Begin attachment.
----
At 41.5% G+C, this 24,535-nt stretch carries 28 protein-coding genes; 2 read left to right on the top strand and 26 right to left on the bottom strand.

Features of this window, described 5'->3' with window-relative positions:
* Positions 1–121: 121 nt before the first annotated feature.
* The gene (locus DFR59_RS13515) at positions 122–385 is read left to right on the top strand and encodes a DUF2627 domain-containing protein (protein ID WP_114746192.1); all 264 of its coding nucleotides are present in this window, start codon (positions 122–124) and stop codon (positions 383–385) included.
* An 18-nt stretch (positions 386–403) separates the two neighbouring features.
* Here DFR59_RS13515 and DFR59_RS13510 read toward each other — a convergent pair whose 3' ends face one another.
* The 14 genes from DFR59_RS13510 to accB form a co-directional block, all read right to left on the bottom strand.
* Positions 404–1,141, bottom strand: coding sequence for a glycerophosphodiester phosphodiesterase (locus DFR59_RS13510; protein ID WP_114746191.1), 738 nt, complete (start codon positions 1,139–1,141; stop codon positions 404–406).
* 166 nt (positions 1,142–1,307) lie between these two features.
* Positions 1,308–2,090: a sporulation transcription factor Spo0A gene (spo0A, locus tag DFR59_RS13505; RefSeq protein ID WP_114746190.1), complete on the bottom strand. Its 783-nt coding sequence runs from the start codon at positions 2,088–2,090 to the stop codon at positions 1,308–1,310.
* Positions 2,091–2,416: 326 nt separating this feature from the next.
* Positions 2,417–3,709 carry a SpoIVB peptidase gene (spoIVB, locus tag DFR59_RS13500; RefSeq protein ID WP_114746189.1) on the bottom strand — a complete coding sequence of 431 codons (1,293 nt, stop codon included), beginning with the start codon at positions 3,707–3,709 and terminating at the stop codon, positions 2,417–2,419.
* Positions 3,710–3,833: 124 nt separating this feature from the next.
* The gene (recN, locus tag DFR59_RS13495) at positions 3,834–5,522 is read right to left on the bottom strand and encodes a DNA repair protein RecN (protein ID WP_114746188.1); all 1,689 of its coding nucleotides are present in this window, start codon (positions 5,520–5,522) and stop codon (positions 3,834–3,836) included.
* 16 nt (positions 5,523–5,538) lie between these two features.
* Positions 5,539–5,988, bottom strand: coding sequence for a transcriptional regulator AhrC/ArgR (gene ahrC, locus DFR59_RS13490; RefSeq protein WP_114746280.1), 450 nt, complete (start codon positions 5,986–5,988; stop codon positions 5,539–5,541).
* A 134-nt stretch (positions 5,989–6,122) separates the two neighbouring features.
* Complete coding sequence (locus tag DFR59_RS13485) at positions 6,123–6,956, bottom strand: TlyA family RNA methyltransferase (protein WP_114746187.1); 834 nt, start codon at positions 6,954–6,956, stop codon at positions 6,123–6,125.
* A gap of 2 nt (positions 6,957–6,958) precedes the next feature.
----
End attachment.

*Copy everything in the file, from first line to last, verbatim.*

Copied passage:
At 41.5% G+C, this 24,535-nt stretch carries 28 protein-coding genes; 2 read left to right on the top strand and 26 right to left on the bottom strand.

Features of this window, described 5'->3' with window-relative positions:
* Positions 1–121: 121 nt before the first annotated feature.
* The gene (locus DFR59_RS13515) at positions 122–385 is read left to right on the top strand and encodes a DUF2627 domain-containing protein (protein ID WP_114746192.1); all 264 of its coding nucleotides are present in this window, start codon (positions 122–124) and stop codon (positions 383–385) included.
* An 18-nt stretch (positions 386–403) separates the two neighbouring features.
* Here DFR59_RS13515 and DFR59_RS13510 read toward each other — a convergent pair whose 3' ends face one another.
* The 14 genes from DFR59_RS13510 to accB form a co-directional block, all read right to left on the bottom strand.
* Positions 404–1,141, bottom strand: coding sequence for a glycerophosphodiester phosphodiesterase (locus DFR59_RS13510; protein ID WP_114746191.1), 738 nt, complete (start codon positions 1,139–1,141; stop codon positions 404–406).
* 166 nt (positions 1,142–1,307) lie between these two features.
* Positions 1,308–2,090: a sporulation transcription factor Spo0A gene (spo0A, locus tag DFR59_RS13505; RefSeq protein ID WP_114746190.1), complete on the bottom strand. Its 783-nt coding sequence runs from the start codon at positions 2,088–2,090 to the stop codon at positions 1,308–1,310.
* Positions 2,091–2,416: 326 nt separating this feature from the next.
* Positions 2,417–3,709 carry a SpoIVB peptidase gene (spoIVB, locus tag DFR59_RS13500; RefSeq protein ID WP_114746189.1) on the bottom strand — a complete coding sequence of 431 codons (1,293 nt, stop codon included), beginning with the start codon at positions 3,707–3,709 and terminating at the stop codon, positions 2,417–2,419.
* Positions 3,710–3,833: 124 nt separating this feature from the next.
* The gene (recN, locus tag DFR59_RS13495) at positions 3,834–5,522 is read right to left on the bottom strand and encodes a DNA repair protein RecN (protein ID WP_114746188.1); all 1,689 of its coding nucleotides are present in this window, start codon (positions 5,520–5,522) and stop codon (positions 3,834–3,836) included.
* 16 nt (positions 5,523–5,538) lie between these two features.
* Positions 5,539–5,988, bottom strand: coding sequence for a transcriptional regulator AhrC/ArgR (gene ahrC, locus DFR59_RS13490; RefSeq protein WP_114746280.1), 450 nt, complete (start codon positions 5,986–5,988; stop codon positions 5,539–5,541).
* A 134-nt stretch (positions 5,989–6,122) separates the two neighbouring features.
* Complete coding sequence (locus tag DFR59_RS13485) at positions 6,123–6,956, bottom strand: TlyA family RNA methyltransferase (protein WP_114746187.1); 834 nt, start codon at positions 6,954–6,956, stop codon at positions 6,123–6,125.
* A gap of 2 nt (positions 6,957–6,958) precedes the next feature.